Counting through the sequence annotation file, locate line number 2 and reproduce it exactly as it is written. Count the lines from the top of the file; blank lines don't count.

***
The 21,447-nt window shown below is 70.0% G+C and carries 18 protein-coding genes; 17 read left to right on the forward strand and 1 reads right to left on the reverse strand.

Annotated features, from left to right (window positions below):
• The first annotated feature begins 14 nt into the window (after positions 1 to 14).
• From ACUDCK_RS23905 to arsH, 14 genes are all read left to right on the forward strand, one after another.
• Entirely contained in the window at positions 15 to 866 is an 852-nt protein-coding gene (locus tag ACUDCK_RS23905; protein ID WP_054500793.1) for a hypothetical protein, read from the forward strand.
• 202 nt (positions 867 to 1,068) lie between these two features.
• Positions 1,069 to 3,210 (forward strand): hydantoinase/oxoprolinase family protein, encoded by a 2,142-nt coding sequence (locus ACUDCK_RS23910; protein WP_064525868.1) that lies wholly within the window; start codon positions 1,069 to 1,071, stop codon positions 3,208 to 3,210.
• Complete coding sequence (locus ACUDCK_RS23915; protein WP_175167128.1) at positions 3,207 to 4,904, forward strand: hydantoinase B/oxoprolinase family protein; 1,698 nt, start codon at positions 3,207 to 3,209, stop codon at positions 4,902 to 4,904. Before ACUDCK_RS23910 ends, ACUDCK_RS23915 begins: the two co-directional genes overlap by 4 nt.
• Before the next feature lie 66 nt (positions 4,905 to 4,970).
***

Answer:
Annotated features, from left to right (window positions below):